But the question remains whether they will facilitate local economic growth and help to re-balance the English economy.

Final thoughts

Whether the new metro mayors will succeed in this aim or not, only time will tell. There has been little evidence of improved performance under elected mayors in England so far, although it has been suggested there is some evidence that their introduction has resulted in quicker and more transparent decision-making, that the mayor had a higher public profile, that the council was better at dealing with complex issues, and that there was improved relationships between partners.

Some of the successes of the London mayor have also been suggested to be an indication of the potential impact of the directly-elected mayor role.

As has recently been argued, their success, or otherwise, “should be judged on whether they improve prospects for the people who live in their city regions, stimulating growth and getting local public services working better”.


If you enjoyed reading this, you may also like our previous articles on devolution:

Follow us on Twitter to see what developments in public and social policy are interesting our research team. 

Highlighting policy and practice: research briefings from The Knowledge Exchange

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So far this year, our team of Research Officers in The Knowledge Exchange have researched and written more than 30 policy and research briefings on a diverse range of subjects, from housing and planning to technology and training. Written in a clear and concise style, each briefing brings together examples of recently published evidence, alerts readers to new and continuing developments and signposts sources of further information. New briefings are available exclusively to members of our Information Service, and the choice of topics is driven by what our members are asking us about.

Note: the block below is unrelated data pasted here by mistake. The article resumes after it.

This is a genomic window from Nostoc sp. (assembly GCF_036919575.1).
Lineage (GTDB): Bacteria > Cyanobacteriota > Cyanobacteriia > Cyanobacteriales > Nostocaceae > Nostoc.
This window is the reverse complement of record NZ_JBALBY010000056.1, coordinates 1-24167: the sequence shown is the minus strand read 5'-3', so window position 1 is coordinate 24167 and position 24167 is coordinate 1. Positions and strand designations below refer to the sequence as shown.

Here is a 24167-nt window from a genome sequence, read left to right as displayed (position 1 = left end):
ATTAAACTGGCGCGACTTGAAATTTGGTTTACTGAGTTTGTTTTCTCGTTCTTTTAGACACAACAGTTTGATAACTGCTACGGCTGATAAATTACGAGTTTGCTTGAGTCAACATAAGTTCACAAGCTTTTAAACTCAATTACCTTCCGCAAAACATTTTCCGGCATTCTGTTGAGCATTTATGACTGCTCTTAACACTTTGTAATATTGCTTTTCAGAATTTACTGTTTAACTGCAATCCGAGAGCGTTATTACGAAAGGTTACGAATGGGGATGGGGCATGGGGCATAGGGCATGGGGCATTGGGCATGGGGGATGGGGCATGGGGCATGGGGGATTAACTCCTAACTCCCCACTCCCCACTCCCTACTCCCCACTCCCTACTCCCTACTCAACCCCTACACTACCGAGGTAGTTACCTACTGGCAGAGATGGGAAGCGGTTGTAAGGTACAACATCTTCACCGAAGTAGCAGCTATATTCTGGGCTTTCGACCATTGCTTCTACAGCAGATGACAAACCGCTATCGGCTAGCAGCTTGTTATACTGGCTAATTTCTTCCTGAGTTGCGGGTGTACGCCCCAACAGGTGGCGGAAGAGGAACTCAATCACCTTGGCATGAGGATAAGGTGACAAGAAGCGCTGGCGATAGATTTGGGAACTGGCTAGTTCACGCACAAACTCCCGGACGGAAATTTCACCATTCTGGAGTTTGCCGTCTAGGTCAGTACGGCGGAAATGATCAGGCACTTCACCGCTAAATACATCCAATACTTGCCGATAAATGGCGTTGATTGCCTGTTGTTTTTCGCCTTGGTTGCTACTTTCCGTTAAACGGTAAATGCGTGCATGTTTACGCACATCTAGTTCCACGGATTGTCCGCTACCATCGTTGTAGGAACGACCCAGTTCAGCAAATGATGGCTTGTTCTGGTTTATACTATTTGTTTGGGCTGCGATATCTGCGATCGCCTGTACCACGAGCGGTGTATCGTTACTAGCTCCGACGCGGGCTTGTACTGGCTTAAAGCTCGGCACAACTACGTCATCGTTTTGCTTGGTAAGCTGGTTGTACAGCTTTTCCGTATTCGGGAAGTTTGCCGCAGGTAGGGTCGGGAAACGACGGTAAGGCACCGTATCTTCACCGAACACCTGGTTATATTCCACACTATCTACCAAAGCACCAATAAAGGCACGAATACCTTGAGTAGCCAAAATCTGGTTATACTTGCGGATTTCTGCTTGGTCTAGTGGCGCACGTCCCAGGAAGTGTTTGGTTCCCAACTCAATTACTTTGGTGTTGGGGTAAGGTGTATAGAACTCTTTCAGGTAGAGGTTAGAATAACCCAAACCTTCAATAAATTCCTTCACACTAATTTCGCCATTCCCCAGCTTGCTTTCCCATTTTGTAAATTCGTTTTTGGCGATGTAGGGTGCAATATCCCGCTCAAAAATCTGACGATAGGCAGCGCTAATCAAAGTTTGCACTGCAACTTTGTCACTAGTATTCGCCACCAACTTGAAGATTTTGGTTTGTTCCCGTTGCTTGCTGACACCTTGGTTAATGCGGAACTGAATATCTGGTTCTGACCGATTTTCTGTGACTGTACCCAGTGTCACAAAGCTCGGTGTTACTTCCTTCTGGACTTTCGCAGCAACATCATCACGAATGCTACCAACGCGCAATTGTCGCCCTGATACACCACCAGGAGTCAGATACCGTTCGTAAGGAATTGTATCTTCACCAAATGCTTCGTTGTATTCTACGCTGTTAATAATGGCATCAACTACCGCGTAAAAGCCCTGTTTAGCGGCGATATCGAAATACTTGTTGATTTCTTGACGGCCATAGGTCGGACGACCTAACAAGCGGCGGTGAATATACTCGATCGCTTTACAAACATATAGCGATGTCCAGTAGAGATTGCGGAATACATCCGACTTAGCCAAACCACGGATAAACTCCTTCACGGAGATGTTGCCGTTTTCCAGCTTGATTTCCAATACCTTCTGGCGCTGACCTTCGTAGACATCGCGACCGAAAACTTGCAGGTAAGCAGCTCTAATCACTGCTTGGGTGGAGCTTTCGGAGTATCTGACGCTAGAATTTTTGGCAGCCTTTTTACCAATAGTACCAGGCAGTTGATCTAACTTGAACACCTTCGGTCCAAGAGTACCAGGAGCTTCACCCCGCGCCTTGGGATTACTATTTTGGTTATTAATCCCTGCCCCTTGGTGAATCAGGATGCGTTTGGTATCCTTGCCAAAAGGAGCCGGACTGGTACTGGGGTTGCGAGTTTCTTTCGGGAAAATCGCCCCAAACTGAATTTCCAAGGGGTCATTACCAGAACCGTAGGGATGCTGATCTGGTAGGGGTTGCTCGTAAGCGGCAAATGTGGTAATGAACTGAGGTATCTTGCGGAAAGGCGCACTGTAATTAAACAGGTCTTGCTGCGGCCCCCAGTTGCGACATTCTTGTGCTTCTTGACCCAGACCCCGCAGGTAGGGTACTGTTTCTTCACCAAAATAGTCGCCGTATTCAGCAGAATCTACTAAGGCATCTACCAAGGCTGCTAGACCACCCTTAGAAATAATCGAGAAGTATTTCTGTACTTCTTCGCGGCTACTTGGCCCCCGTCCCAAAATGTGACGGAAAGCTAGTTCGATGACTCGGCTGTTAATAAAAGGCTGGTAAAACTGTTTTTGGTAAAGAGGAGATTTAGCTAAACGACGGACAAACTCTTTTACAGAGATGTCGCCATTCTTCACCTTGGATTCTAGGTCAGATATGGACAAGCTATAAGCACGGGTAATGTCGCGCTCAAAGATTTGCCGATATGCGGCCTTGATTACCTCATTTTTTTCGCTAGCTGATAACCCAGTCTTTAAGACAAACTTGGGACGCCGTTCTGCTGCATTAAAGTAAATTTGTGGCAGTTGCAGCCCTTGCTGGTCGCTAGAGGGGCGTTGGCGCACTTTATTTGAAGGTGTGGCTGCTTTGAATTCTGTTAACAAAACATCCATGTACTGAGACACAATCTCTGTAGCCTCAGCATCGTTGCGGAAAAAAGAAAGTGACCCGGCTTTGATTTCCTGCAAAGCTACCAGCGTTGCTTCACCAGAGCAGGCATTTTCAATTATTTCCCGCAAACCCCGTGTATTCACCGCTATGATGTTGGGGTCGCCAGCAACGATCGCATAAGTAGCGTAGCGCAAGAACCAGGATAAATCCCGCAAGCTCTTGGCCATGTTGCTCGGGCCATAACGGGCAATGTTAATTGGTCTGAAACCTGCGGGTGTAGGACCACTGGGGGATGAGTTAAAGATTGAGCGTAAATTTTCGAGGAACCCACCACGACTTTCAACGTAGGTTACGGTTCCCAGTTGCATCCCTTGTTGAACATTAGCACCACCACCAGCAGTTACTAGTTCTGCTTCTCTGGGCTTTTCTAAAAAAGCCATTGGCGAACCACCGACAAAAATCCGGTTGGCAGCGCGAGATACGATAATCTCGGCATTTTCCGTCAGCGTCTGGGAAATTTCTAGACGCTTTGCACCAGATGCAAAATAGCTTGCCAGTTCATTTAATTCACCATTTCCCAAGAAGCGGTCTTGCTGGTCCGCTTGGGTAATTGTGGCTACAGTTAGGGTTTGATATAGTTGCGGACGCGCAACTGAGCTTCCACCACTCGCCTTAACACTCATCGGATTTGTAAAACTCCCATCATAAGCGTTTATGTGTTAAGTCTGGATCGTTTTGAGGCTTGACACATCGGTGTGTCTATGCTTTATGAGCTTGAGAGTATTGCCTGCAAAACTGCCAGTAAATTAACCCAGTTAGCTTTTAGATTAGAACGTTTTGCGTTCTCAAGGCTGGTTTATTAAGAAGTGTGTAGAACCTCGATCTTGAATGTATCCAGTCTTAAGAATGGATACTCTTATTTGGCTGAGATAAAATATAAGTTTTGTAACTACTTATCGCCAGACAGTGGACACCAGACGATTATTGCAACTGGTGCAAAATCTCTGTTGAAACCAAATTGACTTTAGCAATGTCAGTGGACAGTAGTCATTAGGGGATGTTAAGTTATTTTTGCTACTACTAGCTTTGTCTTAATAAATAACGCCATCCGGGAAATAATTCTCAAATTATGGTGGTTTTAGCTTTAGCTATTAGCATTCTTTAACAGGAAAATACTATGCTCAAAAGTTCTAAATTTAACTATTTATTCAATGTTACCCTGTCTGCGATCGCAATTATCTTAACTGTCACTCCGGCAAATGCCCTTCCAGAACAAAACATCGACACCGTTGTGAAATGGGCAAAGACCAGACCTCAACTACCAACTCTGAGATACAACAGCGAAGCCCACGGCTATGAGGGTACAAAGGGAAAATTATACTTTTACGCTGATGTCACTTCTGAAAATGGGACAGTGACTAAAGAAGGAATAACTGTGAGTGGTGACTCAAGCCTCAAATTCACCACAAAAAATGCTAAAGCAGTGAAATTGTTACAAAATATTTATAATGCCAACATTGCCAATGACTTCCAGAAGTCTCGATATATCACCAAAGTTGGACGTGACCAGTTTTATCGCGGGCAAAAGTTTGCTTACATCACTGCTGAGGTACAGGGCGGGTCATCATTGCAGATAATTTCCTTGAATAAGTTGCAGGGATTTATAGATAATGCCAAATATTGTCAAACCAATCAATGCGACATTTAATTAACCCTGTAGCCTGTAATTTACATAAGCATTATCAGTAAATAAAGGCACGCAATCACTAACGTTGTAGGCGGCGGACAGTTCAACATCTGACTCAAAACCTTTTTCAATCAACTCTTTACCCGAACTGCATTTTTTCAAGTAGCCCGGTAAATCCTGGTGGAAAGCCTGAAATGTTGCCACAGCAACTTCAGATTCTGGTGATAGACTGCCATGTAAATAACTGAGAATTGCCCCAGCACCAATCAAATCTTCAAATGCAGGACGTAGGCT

Today’s blog post offers a flavour of just some of the topics we’ve been covering during the year.

Housing

In many parts of the UK, people are struggling to buy or rent affordable housing. One consequence is a rise in homelessness. Our briefing – Delivering solutions to tackle homelessness – describes the complexities involved in defining homelessness, and the subsequent difficulties in measuring the scale of the problem. The causes of homelessness are no less complex, and the briefing lists some of the factors that lead to people finding themselves on the street, such as eviction, unemployment, health problems and relationship breakdowns. It also highlights approaches to tackling homelessness, such as social impact bonds and homeless health peer advocacy.

Planning

Closely related to housing is the role of planning in ensuring that individuals and families not only have adequate homes, but the infrastructure and services needed to support communities. One of the significant developments in this area has been the UK government’s policy on devolving more powers (including planning) to England’s cities and regions. Our briefing – Devolution of planning powers to city-regions – explains that each devolution deal agreed between the UK government and local authorities is tailored to the local area. In the West Midlands, for example, a directly-elected mayor will be given planning powers to drive housing delivery and improvements.